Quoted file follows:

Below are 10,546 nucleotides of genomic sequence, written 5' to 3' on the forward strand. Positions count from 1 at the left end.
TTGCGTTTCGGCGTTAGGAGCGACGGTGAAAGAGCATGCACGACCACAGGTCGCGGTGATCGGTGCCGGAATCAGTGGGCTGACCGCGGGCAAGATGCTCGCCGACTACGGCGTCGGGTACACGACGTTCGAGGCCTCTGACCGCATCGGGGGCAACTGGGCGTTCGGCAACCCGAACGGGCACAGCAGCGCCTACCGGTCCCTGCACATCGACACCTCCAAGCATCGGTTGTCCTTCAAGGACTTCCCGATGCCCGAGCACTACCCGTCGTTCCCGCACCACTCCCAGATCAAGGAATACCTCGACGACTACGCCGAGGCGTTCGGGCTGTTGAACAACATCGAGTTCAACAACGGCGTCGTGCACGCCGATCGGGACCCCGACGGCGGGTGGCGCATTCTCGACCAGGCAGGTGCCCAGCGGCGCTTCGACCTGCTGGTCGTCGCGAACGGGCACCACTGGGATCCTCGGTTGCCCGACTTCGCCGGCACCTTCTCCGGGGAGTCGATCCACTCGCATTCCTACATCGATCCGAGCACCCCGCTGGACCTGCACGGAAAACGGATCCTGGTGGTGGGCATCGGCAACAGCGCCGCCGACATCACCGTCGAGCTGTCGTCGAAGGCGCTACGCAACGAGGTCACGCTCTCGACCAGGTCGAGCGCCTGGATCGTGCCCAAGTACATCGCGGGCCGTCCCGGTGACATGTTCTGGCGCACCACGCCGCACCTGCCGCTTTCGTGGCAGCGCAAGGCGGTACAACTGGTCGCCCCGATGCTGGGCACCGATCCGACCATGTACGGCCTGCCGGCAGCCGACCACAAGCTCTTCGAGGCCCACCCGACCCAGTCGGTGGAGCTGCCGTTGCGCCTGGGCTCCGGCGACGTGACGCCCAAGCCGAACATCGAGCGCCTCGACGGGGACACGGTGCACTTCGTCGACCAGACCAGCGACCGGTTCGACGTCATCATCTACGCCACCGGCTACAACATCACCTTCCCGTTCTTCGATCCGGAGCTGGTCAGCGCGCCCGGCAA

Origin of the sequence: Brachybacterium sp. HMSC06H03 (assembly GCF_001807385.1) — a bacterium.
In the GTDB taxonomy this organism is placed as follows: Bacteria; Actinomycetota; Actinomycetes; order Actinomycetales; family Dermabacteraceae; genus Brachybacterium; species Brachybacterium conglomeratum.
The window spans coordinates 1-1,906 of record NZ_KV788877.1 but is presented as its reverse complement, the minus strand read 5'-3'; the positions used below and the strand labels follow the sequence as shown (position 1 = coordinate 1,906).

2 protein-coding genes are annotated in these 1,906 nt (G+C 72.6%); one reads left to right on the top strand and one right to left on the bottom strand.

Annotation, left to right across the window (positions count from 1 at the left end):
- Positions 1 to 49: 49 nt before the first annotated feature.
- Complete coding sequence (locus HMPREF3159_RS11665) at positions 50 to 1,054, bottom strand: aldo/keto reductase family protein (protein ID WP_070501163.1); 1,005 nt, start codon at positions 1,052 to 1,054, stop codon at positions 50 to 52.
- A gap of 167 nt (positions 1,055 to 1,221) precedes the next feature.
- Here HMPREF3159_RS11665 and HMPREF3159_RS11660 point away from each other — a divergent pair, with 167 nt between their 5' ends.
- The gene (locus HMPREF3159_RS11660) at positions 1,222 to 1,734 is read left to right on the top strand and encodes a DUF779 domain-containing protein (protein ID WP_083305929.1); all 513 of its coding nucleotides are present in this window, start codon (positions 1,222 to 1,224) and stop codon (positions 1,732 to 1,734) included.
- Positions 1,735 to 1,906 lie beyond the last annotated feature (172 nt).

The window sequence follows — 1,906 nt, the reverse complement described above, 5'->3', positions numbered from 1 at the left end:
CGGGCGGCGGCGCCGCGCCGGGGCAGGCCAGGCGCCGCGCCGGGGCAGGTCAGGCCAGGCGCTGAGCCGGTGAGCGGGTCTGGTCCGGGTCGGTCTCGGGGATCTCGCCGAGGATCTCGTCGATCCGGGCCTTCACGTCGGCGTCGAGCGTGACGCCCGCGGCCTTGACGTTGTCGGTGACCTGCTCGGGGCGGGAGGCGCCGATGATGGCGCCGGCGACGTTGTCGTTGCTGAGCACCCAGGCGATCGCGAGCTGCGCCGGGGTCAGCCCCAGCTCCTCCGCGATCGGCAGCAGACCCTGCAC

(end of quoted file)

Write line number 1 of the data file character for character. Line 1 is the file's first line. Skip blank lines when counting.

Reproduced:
Below are 10,546 nucleotides of genomic sequence, written 5' to 3' on the forward strand. Positions count from 1 at the left end.